The day before Cai Ping went to Minjia Village she invited a few of the villagers – and several other people who had moved out of the village – to meet her at the foot of nearby Wudang Mountain.

Cai Ping was stunned by the reactions when he asked them about Min Dewei. “Everything you read in the papers is false. He was a classic tyrant.”

The villagers gave Cai Ping two documents: one was a copy of a petition from the villagers dated January 1997 which detailed all manner of misdemeanour perpetrated by Min Dewei after he had been appointed Village Branch Party Secretary; the second was a petition dated November 1999 entitled “Reporting the Falsehoods of the so-called ‘Provincial Exemplar’ Min Dewei of Jun County Town in Danjiangkou City”. The report listed 27 instances of Min Dewei’s actions failing to tally with the propaganda.

“We said all of this three years ago, but they still set him up as a model official when he died!”

Cai Ping systematically prepared a whole string of questions for the villagers based on the newspaper reports about Min Dewei’s deeds and achievements.

“No one consulted with us about Min Dewei being made village chief, and we certainly didn’t elect him,” said the villagers. “Cadres have always been nominated from above in this village. There’s never been any need for the Village People’s Congress or for any other kind of meeting. If one of the higher leaders had ever come here with one of the new appointees, and if we were sure that there was no chance of revenge against us, then all of the villagers would have dared tell the truth to the higher leader. The newspapers said that when the Deputy Mayor of the Township was appointed, he tried everything he could to persuade Min Dewei to become village chief, and seeing as he was Min Dewei’s cousin he managed to persuade him – he wasn’t going to say no. There’s a saying in our village: ‘If you want to become rich, be an official; whoever becomes an official will become rich.’”

“It’s a bit much to say that Min Dewei was one of only a few wealthy households in the village,” said a villager.

“When he took the post, he lived in a three-roomed mud house, dabbled in a bit of carpentry – he wasn’t that good – and relied on the little bit of land he farmed. Where was he going to get six or seven thousand RMB a year doing that? And it was just ridiculous: a few years after he became village chief he managed to build the first two-storey home in the whole village, and did anyone look into where he got the money to build it?”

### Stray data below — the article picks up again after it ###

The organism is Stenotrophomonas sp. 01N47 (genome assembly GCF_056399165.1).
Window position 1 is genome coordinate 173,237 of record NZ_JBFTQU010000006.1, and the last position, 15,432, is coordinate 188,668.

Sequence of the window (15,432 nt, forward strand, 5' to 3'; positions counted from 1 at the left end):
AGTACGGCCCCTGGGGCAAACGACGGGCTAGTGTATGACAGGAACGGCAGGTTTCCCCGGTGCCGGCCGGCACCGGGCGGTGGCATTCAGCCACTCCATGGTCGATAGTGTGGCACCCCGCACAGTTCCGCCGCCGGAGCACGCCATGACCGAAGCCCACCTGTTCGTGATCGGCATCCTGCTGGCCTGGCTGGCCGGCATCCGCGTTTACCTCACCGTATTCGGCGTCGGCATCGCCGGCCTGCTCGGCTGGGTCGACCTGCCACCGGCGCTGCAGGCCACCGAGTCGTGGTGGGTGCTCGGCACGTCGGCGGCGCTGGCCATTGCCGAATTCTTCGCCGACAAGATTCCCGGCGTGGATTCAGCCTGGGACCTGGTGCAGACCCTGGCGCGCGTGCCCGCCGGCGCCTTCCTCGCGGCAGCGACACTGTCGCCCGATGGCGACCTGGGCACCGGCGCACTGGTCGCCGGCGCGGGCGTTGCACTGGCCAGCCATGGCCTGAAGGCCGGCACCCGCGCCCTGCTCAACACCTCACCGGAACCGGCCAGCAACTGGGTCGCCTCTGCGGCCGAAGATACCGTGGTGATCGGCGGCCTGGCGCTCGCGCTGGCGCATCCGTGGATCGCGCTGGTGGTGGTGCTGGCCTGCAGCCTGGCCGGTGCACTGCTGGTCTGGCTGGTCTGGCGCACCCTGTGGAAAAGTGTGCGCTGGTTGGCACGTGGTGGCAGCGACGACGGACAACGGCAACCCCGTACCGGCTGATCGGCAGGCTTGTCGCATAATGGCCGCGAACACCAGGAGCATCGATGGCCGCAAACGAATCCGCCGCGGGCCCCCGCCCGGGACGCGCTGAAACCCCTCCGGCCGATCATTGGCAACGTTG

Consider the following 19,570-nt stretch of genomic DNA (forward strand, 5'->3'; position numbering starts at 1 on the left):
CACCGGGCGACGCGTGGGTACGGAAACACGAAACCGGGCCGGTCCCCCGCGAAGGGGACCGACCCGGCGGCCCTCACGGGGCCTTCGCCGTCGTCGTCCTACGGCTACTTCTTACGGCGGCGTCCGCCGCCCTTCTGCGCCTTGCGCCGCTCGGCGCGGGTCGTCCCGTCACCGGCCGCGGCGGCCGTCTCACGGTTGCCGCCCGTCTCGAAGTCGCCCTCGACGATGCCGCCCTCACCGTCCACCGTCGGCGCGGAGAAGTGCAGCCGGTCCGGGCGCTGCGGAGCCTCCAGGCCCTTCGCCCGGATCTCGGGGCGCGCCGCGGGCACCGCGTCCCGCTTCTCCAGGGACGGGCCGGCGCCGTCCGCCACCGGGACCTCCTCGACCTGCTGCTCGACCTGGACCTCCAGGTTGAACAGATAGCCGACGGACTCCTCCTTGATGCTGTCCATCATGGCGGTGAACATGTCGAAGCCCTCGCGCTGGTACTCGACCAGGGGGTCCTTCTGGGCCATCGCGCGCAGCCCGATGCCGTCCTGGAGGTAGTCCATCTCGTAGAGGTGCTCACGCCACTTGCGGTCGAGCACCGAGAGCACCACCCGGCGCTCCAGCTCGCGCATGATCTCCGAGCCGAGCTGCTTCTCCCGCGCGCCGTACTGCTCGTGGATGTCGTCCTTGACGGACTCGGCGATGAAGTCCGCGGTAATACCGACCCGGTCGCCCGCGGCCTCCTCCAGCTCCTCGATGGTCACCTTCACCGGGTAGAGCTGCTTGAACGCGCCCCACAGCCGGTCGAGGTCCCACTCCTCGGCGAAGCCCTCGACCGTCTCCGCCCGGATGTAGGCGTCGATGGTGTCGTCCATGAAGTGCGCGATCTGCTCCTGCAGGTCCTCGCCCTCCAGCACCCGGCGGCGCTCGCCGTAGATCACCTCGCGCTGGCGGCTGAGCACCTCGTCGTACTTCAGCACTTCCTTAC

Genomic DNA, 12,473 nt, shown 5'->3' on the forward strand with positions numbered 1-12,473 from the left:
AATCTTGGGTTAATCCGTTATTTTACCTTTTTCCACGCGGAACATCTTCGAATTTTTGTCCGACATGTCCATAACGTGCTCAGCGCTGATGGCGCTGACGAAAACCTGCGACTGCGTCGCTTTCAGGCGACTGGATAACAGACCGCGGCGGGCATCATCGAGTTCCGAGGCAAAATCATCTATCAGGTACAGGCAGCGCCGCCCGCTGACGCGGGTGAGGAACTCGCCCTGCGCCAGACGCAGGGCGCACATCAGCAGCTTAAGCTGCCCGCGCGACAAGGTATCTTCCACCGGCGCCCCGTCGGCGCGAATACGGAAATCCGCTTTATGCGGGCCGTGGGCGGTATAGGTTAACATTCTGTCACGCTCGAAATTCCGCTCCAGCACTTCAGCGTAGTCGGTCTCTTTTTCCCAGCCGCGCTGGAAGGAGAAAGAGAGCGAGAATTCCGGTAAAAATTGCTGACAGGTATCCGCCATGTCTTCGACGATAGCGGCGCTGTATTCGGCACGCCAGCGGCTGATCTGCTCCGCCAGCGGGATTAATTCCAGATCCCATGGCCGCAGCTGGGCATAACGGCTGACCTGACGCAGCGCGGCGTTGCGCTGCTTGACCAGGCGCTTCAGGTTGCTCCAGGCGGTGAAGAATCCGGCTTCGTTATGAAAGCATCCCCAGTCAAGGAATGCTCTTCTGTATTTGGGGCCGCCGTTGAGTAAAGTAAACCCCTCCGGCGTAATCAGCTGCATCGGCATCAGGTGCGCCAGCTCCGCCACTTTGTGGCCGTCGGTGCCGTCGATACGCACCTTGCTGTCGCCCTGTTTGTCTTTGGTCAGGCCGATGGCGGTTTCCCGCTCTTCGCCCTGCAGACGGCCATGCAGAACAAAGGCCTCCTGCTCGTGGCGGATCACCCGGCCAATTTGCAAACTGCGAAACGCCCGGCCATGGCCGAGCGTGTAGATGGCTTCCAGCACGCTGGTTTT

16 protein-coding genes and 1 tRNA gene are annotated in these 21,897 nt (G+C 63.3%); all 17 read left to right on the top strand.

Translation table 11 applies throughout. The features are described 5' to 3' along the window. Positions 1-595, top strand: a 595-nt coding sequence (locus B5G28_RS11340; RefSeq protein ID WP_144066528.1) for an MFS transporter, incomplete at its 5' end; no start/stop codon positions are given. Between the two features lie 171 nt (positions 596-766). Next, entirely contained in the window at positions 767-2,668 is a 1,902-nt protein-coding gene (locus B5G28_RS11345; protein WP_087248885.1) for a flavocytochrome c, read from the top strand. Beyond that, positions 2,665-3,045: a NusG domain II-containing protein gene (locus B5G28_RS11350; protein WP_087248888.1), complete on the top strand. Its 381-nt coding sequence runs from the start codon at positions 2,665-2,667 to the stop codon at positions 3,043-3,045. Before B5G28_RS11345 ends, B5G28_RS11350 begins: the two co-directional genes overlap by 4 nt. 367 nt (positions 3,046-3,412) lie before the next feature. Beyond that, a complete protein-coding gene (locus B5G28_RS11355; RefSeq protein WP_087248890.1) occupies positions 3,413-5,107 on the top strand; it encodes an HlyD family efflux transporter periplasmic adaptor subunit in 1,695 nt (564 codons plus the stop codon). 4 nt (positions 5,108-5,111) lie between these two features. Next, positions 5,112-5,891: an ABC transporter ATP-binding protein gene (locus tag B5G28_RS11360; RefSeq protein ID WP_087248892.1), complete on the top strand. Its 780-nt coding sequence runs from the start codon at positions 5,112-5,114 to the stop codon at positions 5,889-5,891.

“And they say he opened the books? You can bet your life he never did! We didn’t know what the ‘Fiscal Prudence Small Group’ was or anything, but one of them looked after the money and the other looked after the paperwork for him. Even when they submitted their annual financial reports to the next level up, no books were ever opened up.”

“The truth of the matter is, after he became village chief it didn’t matter whether it was a personal or an official expense, he never once failed to claim for it. There was only him and the two people on the small group who knew, after all – he never paid for a single thing. Once, some of the villagers reported Min Dewei’s economic problems to the next level up and they asked to see a ledger. So Min Dewei told the accountant to prepare two sets of books, but to make them as opaque as she possibly could. The head of the village Women’s Committee was there at the time; she was a witness to this conversation.”

Could it really be that all the achievements of an “important role model” for the whole province had been fabricated?

“The reports said that Min Dewei led us to plant those orange groves, but that is just so far from the truth. The village has had those groves since the seventies – what could Min Dewei have done in the time he was village boss? You can go and take a look at the groves now if you like: it’s easy enough to see which trees are decades old and which ones aren’t.”

And so the villagers took Cai Ping through the orange groves telling her who tended each of the trees and in which year the tree had been planted. “To try and make some propaganda out of him, the leaders said that Min Dewei deserved all the credit for the village’s orange groves, but even the journalists knew that this wasn’t true.”

The villagers laughed out loud when discussion turned to how Min Dewei helped the poor and how he helped Zhou Youchun. “He has an interesting story – you should ask him yourself to tell you all the ins and outs.”